is outdated and the city should re-apply.
Hamilton Mayor Larry Di Ianni said the NEC staff looked into
CONE's request several months ago. "The staff position and recommendation
was contrary to CONE's," he said, calling it a "substantive
decision" rather than a political one.
Little, who is on record as opposing the expressway, said she
hasn't given that particular issue much thought and would have
to investigate the legal implications.
The new appointments could also have an impact on a controversial
proposed housing development on agricultural land near the southeast
corner of Highway 8 and Winona Road in Stoney Creek, which still
needs NEC approval.
The new NEC appointments are the first made by the new Liberal
government. The NEC came under fire from environmentalists and
opposition MPPs during the Conservative years when it was charged
the Mike Harris government made patronage appointments to the
commission and did not necessarily choose people interested
in protecting the UN-designated World Biosphere Reserve.
In a recent statement, CONE charged that "several commissioners
appointed by the previous government over the period 1996 to
2003 frequently ignored the policies of the Niagara Escarpment
Plan. As a result, during that period, new development crept
into the escarpment countryside in clear contravention of the
policies in the plan."
But both Pim and Little laud the efforts of current chair Don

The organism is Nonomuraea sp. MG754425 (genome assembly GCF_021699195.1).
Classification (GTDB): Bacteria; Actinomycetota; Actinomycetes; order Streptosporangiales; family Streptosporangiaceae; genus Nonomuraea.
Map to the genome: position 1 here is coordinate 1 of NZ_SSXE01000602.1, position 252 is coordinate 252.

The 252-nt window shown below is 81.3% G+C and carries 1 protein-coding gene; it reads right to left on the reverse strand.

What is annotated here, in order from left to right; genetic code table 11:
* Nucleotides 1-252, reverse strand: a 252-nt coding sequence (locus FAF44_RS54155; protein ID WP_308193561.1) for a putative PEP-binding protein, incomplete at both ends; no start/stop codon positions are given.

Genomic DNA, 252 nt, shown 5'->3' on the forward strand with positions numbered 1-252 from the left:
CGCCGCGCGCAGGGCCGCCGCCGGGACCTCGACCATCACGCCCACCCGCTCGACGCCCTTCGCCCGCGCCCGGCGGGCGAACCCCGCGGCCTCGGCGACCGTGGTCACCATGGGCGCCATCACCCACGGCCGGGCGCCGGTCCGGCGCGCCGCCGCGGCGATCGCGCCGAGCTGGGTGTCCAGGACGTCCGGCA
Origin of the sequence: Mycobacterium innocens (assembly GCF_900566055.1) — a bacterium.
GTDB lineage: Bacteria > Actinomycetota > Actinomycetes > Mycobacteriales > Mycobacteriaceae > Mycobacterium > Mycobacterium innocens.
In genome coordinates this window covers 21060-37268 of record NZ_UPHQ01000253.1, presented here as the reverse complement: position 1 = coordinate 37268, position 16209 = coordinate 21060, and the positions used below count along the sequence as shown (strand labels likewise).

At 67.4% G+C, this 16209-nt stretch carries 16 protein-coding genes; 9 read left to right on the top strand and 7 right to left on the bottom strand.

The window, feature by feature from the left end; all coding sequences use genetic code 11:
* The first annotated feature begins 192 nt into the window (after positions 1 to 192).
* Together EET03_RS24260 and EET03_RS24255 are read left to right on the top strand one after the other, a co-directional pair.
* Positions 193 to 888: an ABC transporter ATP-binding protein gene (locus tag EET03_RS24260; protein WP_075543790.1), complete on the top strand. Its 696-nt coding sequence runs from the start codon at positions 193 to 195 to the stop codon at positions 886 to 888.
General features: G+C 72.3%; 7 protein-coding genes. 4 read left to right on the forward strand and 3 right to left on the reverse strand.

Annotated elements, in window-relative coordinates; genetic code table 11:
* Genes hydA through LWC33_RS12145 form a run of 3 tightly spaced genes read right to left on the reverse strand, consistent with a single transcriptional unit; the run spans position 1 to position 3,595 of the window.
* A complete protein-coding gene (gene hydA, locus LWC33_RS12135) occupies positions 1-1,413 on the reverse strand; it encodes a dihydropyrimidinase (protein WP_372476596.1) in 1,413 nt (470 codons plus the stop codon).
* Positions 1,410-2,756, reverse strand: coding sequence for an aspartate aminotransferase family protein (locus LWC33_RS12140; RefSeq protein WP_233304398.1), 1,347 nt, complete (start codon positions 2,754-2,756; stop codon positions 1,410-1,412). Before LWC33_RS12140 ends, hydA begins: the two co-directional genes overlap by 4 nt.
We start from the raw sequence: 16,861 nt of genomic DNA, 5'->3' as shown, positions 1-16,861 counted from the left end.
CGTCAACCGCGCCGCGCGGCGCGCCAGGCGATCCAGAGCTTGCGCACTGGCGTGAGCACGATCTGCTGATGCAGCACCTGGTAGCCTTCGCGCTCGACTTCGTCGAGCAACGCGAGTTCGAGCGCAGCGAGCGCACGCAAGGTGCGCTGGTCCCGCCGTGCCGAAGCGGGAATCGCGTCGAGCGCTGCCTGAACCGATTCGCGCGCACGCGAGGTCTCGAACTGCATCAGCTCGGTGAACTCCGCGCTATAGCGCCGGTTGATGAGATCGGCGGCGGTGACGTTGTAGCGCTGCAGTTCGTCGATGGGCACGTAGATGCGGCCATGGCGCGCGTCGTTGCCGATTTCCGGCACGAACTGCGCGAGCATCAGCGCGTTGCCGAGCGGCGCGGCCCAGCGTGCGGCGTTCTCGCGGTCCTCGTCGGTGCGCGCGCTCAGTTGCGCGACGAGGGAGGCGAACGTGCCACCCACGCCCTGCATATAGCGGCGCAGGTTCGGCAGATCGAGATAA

Scott, whose term ends this summer.
Little was just ending her first three-year term as chair of
the NEC in 1996 when the newly elected Conservative government
decided it would not give her a traditional second term. She
was just the start. Four other commissioners also didn't have
their terms renewed, and they weren't replaced for several months.
That same year, Little recalled, the NEC's $2.57 million budget
was slashed by a third, its staff reduced to 22 from 34 and
the Grimsby office was closed.
"I believe the Conservatives had an agenda that precluded funding
agencies like the NEC," said Little, who served on the commission
during Liberal and NDP governments. "I just don't think they
were a strongly environment-oriented government."
Ted McMeekin, Liberal MPP for Ancaster-Dundas-Flamborough-Aldershot,
agreed that while he was Flamborough mayor in the late 1990s,
he and other municipal leaders had concerns about the NEC.
"We had hoped appointments to the commission would be done
on the basis of being consistent with the mission of the plan,
and that wasn't always there," he said. "It needed to be revisited."
Little said she is particularly encouraged by the others who
have been appointed with her. The list includes Eric Johnston,
representing the Chippewas of Nawash Unceded First Nation, Cape
Croker -- the first time a First Nations representative has
Little said she had been monitoring the NEC over the years,
especially in her role as freelance columnist for The Hamilton
Spectator, and decided in November to apply on the Internet
because she was becoming more and more dismayed that development
applications were being approved that went against the official
Niagara Escarpment Plan.
"I wouldn't oppose every development just because it was a
development," she said.
"If the plan allows something and you don't like it, you just
hold your nose and get on with it."